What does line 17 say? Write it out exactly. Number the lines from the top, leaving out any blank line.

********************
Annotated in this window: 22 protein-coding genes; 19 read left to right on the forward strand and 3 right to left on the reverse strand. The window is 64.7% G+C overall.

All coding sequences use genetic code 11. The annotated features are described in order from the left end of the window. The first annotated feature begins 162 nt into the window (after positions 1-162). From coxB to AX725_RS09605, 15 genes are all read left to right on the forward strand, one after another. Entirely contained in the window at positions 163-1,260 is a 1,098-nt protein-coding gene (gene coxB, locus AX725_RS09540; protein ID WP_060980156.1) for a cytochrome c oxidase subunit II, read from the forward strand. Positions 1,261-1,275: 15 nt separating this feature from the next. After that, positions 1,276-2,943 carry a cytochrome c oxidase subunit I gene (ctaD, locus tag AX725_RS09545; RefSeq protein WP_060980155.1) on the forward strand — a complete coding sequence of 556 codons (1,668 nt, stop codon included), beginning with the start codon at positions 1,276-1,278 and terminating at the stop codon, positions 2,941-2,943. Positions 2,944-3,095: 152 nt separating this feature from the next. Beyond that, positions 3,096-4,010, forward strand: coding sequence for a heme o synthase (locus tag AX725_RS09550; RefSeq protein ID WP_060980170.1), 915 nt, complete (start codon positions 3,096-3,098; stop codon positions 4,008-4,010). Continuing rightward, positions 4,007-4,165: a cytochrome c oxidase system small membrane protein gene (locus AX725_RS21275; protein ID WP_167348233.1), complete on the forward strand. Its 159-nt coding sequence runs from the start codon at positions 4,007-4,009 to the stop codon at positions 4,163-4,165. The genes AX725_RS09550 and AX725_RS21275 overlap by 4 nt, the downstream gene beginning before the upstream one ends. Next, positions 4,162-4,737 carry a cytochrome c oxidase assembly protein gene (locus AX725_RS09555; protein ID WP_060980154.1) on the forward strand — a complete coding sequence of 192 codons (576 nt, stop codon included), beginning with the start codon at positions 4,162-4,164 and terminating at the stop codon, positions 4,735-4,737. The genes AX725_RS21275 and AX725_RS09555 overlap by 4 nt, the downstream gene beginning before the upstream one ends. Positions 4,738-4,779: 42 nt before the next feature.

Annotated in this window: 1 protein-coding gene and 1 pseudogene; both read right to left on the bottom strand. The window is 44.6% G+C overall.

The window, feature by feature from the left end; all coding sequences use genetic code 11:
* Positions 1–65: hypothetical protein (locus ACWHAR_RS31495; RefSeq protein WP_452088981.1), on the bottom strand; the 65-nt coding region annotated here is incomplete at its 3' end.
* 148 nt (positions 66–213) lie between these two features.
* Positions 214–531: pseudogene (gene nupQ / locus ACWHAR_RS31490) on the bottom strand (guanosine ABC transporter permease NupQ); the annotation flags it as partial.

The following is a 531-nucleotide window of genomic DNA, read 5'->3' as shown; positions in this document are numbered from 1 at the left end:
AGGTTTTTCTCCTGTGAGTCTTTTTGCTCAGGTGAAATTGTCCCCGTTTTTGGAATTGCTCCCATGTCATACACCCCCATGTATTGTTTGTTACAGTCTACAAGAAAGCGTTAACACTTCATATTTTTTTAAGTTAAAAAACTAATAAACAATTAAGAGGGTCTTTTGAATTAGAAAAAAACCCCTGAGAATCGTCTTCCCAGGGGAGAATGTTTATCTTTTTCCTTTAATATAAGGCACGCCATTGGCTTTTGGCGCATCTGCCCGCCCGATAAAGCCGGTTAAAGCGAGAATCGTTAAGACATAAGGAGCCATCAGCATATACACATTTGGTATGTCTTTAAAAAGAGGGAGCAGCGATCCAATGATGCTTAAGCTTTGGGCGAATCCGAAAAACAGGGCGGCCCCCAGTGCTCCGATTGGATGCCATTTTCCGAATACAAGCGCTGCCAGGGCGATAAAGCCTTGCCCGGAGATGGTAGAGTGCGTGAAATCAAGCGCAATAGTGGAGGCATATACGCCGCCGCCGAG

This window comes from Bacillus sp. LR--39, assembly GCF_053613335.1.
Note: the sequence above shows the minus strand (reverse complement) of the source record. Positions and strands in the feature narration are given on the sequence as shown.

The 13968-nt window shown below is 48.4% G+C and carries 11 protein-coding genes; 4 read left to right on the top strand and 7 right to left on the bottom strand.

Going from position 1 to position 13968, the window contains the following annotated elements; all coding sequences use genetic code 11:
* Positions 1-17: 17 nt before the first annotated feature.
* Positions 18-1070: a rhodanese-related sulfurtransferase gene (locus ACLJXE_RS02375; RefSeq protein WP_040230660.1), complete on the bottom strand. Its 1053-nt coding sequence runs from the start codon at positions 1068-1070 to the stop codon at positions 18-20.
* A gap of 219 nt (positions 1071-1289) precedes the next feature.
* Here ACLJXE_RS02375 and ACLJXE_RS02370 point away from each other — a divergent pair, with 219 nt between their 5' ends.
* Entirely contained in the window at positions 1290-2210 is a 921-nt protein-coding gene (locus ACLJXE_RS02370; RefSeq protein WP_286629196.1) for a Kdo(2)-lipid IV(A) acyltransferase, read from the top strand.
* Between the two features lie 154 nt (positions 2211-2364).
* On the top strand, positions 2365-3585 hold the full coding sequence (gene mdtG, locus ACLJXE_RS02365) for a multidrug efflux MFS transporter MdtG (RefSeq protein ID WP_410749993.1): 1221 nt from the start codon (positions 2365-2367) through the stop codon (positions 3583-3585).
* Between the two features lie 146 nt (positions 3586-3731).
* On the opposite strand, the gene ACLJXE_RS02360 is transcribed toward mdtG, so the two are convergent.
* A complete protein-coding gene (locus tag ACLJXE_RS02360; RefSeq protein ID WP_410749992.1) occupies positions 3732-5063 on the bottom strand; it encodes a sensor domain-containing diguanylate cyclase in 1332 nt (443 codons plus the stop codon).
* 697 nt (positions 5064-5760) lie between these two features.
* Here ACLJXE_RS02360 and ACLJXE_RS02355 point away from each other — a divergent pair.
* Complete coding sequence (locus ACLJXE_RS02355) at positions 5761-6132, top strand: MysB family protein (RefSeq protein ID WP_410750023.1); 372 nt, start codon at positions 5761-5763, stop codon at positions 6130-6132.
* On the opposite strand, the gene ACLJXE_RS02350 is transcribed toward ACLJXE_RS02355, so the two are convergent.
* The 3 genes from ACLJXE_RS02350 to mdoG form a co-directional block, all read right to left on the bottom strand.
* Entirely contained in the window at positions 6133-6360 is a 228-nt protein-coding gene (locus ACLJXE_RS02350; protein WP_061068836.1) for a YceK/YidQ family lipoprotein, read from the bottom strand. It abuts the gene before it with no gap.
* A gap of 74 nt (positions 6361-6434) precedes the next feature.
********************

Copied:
* Here ACLJXE_RS02375 and ACLJXE_RS02370 point away from each other — a divergent pair, with 219 nt between their 5' ends.